Why Criminal Law? The Role of Utilitarianism: A Response to Husak
- C. M. V. Clarkson
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In the UK the criminal law is increasingly seen as the instant panacea to any social problem. Since the present Labour Government came into power it has created well over 3,000 new criminal offences.
The Independent, August 16, 2006.The debate in the 1960s was about the appropriate criteria for criminalisation with the aim of answering the question: what offences could be decriminalised? Now, the criminal law is seen more in terms of a first resort solution to any problem. Husak rightly argues that the criminal law subjects offenders to state punishment which involves the deliberate infliction of hard treatment and censure. It involves moral condemnation and liability to stigmatic punishment. As Bentham put it, it involves an evil.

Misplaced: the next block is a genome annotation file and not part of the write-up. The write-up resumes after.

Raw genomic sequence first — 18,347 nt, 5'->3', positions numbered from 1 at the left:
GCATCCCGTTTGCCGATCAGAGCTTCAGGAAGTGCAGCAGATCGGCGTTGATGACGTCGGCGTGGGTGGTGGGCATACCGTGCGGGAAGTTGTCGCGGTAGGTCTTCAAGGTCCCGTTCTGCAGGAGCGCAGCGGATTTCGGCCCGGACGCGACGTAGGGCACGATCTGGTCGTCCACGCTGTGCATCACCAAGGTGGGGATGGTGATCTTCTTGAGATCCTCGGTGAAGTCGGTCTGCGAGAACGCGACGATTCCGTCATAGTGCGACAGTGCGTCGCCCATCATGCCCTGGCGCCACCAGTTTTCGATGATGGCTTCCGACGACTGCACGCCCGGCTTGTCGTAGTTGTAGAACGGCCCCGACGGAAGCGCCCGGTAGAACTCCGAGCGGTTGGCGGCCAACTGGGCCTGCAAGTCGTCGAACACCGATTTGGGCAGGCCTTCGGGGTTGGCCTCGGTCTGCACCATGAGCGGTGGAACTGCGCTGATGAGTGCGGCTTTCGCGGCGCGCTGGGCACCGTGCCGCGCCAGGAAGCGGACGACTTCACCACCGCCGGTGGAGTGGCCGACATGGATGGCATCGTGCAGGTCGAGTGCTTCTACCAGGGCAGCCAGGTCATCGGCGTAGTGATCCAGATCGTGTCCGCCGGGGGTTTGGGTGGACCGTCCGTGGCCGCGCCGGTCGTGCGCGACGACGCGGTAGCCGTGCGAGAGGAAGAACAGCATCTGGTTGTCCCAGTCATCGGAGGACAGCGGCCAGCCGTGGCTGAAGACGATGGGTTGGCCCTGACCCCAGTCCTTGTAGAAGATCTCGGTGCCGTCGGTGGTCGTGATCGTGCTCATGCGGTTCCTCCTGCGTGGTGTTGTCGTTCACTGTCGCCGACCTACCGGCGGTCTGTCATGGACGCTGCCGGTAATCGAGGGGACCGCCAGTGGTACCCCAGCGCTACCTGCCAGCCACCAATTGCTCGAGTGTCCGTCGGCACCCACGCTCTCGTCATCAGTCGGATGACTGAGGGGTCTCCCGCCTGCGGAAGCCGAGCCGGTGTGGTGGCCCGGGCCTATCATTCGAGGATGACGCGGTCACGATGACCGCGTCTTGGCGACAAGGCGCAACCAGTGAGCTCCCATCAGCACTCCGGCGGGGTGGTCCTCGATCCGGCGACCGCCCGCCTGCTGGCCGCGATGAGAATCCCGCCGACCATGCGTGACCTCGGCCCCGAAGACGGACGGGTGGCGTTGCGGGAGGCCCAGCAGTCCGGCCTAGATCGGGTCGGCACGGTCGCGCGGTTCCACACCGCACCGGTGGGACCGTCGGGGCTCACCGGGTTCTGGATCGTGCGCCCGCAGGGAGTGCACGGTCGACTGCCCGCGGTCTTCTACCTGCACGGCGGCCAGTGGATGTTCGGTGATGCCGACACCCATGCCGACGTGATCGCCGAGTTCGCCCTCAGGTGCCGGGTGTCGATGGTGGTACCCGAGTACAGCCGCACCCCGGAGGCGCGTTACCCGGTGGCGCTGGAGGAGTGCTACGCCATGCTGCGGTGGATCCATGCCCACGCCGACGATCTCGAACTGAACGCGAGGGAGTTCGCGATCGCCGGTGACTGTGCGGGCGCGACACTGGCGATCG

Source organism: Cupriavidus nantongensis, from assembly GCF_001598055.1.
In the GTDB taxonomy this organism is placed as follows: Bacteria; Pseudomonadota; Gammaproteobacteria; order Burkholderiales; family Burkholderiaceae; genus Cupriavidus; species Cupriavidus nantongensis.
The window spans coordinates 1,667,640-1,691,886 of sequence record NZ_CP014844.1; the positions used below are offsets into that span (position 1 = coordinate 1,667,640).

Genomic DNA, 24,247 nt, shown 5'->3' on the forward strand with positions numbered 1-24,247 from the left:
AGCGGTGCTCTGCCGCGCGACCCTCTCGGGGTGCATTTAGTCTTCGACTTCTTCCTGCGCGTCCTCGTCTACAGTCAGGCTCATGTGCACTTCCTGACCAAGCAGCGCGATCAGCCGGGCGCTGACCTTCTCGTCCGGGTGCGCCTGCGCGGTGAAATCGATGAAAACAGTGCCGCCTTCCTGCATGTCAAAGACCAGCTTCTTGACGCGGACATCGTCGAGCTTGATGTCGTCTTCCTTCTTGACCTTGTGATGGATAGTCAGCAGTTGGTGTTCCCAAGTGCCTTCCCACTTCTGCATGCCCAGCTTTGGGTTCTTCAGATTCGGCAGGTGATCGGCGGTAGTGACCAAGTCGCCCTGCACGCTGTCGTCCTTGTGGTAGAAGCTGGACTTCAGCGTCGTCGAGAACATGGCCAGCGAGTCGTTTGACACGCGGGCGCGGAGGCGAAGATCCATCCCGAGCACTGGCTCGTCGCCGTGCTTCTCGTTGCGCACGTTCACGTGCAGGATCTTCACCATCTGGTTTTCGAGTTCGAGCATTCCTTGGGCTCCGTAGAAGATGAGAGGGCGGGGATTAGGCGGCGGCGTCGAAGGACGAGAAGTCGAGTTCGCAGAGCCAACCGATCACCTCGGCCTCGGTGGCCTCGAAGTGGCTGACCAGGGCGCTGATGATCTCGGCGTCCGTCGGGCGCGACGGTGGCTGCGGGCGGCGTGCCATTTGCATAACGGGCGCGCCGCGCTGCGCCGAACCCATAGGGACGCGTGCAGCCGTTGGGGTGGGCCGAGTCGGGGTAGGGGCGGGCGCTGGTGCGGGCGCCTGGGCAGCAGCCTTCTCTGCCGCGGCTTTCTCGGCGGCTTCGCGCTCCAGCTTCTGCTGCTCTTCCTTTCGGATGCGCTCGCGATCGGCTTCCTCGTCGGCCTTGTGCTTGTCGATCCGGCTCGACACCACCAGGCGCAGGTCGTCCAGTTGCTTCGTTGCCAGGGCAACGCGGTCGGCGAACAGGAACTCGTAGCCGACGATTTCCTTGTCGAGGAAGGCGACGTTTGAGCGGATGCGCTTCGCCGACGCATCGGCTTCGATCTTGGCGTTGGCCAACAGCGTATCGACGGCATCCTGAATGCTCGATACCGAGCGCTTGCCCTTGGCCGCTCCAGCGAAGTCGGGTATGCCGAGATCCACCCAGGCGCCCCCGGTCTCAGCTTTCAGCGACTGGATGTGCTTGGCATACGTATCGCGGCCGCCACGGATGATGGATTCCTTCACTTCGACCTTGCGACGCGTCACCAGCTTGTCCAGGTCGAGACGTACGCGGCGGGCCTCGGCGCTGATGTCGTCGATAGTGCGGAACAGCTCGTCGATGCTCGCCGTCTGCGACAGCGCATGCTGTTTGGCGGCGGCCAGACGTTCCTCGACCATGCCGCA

See Bentham (1789).Accordingly, as Husak makes clear, it needs justification.
Husak argues that the punishment of offenders infringes what he terms “the right not to be punished”. For society it involves immense drawbacks: vast expense, the susceptibility to
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- Why Criminal Law? The Role of Utilitarianism: A Response to Husak
Criminal Law and Philosophy
Volume 2, Issue 2 , pp 131-135
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- 1. Faculty of Law, University of Leicester, Leciester, LE1 7RH, UK